An audio series from the U.S. Grains Council (USGC), recently distributed through the National Association of Farm Broadcasting’s (NAFB’s) News Service and available online, details how the Council is working to build markets of tomorrow for U.S. coarse grains and co-products, including in emerging markets in Africa.
The Council is continually looking for new overseas market possibilities for U.S. feed grains, related products and ethanol, which can be turned into steady export partners given the proper investment of time and engagement.
“There are always going to be new markets out there, and they are longer-term. They are not a fast return on investment, so how do we create markets and expand the demand pool for the agriculture sector in the future?” said Kurt Shultz, USGC senior director of global strategies. “That’s really why it’s really important to have a diversified approach looking at short, medium and long-term investments and making sure that we cultivate all these so that they grow and they benefit U.S. agriculture.”
In terms of Africa, increasing population, urbanization and a rising middle class are all factors that demonstrate long-term demand. As a result, the Council is working in these markets now to help end-users and customers learn how to match the growth in demand for their products with expanding their operations – and instilling a belief in the quality, reliability and value of U.S. coarse grains and co-products.
In Tanzania, the Council is working to develop and grow the poultry and feed industry. Started with funding from the Council’s membership and USDA’s Food for Progress program and now boosted with an infusion of funding from the Agricultural Trade Promotion (ATP) program, this work includes working with a Tanzanian feed lab to develop its testing capabilities, working to professionalize regional partners and feed associations and conducting educational seminars with poultry producers and feed manufacturers.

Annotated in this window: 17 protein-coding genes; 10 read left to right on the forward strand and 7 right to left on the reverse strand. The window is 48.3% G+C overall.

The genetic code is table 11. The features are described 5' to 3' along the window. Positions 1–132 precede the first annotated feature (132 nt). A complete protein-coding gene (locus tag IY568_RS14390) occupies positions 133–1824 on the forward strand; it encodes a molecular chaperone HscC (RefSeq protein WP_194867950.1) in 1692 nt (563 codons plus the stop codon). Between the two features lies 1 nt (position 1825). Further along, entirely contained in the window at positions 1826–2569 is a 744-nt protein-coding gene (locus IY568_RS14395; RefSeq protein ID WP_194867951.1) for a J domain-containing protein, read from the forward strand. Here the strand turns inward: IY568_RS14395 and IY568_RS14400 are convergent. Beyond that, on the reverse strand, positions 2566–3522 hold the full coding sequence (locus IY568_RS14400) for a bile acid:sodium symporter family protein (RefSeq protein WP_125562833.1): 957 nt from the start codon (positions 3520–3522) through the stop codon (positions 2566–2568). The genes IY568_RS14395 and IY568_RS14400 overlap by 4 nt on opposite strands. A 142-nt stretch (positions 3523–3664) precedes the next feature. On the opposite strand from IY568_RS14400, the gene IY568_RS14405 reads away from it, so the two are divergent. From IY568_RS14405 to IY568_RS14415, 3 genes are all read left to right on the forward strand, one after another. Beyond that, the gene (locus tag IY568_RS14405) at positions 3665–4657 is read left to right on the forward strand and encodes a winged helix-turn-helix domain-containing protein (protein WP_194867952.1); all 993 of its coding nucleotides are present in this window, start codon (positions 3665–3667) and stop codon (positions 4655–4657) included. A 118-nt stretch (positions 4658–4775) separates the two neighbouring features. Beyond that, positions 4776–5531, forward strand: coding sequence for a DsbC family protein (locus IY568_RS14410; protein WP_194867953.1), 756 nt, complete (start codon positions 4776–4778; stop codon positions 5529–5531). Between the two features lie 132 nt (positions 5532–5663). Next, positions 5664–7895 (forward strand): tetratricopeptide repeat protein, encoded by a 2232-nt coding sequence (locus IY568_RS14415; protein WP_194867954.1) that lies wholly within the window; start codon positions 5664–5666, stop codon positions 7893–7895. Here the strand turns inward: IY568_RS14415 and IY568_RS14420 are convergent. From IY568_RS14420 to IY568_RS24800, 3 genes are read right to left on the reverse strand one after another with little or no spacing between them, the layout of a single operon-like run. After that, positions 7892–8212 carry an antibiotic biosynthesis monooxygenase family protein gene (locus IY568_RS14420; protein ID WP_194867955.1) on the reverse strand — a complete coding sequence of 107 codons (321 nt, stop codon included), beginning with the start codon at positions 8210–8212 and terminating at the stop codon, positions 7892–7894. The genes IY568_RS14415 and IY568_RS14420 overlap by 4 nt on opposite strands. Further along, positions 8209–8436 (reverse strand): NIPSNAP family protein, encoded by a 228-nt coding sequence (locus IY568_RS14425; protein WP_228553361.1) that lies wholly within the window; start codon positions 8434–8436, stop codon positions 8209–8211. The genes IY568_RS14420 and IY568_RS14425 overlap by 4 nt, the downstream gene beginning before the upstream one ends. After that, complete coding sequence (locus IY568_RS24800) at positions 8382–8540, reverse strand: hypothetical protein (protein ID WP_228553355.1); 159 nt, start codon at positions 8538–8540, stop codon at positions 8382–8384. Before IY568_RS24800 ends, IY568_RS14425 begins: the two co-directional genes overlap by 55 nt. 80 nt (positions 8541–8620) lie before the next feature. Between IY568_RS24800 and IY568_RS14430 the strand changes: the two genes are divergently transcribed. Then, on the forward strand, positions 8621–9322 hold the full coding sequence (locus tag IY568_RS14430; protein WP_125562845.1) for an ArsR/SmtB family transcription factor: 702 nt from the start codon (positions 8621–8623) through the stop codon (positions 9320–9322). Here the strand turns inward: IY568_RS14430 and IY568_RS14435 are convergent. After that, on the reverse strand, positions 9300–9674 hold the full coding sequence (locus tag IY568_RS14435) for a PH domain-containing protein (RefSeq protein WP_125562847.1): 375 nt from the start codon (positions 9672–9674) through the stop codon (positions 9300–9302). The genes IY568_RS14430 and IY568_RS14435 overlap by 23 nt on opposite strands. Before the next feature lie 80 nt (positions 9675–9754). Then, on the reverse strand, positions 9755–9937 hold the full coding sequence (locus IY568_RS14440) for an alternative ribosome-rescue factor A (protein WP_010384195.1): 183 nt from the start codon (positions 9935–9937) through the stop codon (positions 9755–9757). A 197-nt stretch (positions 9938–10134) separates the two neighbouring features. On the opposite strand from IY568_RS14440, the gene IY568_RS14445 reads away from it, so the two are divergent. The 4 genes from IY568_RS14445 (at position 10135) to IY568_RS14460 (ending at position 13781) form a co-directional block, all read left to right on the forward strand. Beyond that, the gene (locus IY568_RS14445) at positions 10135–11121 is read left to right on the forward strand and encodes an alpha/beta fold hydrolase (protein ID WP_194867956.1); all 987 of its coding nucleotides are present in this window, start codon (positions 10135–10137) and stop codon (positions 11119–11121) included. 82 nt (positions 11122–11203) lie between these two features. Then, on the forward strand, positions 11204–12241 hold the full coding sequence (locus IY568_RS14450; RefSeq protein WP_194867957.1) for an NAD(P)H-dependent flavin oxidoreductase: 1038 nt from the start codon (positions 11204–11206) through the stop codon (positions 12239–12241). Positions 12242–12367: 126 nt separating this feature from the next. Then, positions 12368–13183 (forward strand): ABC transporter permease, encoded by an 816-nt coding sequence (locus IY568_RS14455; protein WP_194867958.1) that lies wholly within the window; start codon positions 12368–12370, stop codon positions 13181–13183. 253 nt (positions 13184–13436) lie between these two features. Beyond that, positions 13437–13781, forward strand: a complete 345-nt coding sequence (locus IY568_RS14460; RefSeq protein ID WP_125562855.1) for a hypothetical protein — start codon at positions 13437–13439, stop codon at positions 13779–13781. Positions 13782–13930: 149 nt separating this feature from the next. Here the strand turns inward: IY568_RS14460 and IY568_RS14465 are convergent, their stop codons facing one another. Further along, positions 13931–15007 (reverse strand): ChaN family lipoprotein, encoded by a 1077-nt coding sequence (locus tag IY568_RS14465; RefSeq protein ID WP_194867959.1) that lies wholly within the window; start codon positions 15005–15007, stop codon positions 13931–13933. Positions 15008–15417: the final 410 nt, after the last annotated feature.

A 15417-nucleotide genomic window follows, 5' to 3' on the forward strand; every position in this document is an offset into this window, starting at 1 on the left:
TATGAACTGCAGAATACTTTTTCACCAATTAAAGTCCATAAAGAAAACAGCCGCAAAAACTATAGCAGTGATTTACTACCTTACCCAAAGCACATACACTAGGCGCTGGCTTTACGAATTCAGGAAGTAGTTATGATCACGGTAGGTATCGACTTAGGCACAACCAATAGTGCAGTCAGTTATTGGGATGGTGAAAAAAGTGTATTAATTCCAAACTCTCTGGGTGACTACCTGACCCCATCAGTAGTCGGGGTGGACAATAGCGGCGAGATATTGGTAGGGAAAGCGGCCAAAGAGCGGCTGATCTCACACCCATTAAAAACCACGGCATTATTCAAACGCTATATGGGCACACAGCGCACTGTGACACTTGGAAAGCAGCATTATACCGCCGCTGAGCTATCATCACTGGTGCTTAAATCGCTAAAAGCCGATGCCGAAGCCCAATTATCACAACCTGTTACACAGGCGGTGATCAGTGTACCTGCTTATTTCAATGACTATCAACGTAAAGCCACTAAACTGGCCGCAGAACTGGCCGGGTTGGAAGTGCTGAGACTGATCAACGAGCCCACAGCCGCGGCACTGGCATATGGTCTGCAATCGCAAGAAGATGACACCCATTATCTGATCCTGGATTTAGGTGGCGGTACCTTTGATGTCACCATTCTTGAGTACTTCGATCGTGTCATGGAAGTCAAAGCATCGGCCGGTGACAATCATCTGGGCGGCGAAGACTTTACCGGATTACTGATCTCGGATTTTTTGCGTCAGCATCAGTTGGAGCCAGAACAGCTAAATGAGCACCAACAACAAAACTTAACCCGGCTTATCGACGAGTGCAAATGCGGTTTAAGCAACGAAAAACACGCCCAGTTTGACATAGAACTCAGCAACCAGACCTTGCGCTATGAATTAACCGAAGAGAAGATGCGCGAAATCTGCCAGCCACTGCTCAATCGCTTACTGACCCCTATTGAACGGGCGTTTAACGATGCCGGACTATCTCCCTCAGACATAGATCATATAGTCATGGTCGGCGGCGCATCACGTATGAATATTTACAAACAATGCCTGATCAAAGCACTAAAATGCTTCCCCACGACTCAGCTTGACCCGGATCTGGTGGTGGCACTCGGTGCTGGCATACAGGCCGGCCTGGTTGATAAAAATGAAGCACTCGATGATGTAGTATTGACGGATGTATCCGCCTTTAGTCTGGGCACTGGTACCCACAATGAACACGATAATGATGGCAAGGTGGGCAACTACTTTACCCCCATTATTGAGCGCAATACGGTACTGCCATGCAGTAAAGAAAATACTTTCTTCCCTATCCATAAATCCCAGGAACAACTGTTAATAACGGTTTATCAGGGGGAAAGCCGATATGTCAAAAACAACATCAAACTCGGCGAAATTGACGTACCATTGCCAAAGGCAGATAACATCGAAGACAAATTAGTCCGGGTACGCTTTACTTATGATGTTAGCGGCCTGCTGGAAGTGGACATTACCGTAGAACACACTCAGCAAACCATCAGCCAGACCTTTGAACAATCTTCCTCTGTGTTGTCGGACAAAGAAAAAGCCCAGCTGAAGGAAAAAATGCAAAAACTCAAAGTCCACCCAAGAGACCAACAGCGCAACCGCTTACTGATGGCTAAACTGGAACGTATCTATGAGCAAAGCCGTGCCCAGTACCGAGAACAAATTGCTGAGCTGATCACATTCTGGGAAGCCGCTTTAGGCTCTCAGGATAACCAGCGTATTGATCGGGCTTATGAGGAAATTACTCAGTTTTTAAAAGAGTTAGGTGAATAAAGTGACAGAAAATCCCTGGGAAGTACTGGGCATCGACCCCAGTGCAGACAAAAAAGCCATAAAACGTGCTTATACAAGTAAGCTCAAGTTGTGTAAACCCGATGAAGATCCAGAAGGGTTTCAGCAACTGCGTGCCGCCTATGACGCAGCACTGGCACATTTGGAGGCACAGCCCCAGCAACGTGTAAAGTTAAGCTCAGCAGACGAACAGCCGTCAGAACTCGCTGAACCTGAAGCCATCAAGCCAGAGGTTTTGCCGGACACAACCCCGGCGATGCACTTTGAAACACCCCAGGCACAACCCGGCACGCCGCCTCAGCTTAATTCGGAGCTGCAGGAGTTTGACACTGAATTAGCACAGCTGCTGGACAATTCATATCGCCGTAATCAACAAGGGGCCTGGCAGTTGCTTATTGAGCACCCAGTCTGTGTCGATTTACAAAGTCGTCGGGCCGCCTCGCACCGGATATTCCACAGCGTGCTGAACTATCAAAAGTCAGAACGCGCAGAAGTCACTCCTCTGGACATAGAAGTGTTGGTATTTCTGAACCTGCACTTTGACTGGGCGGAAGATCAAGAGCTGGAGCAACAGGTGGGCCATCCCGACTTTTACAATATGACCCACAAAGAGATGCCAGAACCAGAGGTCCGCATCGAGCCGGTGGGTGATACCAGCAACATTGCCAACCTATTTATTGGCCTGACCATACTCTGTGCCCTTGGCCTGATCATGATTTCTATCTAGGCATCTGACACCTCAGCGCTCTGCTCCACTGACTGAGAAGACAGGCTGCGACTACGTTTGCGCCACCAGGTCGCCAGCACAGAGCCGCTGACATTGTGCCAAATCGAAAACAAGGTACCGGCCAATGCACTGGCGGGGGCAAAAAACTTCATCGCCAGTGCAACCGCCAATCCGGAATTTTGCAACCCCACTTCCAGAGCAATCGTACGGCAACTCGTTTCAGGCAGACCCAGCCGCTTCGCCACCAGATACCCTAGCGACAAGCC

“We’ve really been laying the foundation over the past five years to build up the local commercial industry through providing technical trainings to poultry producers and feed manufacturers,” said Katy Wyatt, USGC manager of global strategies. “We’ve expanded our engagement outside of focusing on programs targeting development of the industry and now are starting to be more focused on building a potential future trade relationship with Tanzania.
“We recently had our first commercial program in Tanzania where we had Council staff as well as sorghum and DDGS nutritionists and a trader travelling to Tanzania and conduct a technical and nutritional seminar focused on sorghum and DDGS and their uses.”
To truly establish trade flows into these markets, however, the Council must also work with both industry and local governments to identify and address any potential barriers to trade.
“One of the first steps is to begin working closely with potential customers and importers and build relationships and understanding on how they can benefit from importing our products,” said Floyd Gaibler, USGC director of trade policy and biotechnology. “And then at the same time, we must identify any specific tariffs or non-tariff barriers that would impede our ability to export into those markets. That requires that we work with these customers to help persuade their respective governments to eliminate or reduce any of these specific trade impediments.”
All of this work combines to achieve the Council’s mission of developing markets, enabling trade and improving lives – for both U.S. farmers and their international customers.
“With populations growing at such a rapid pace and changing demographics, customers have the opportunity to partner with the U.S. and find U.S. feed grains to be sustainable, preferred, trusted commodities to be imported,” Wyatt said. “There’s a value to the U.S. industry as well as these overseas customers.”
About The U.S. Grains Council
The U.S. Grains Council develops export markets for U.S. barley, corn, sorghum and related products including distiller’s dried grains with solubles (DDGS) and ethanol. With full-time presence in 28 locations, the Council operates programs in more than 50 countries and the European Union. The Council believes exports are vital to global economic development and to U.S. agriculture’s profitability. Detailed information about the Council and its programs is online at www.grains.org.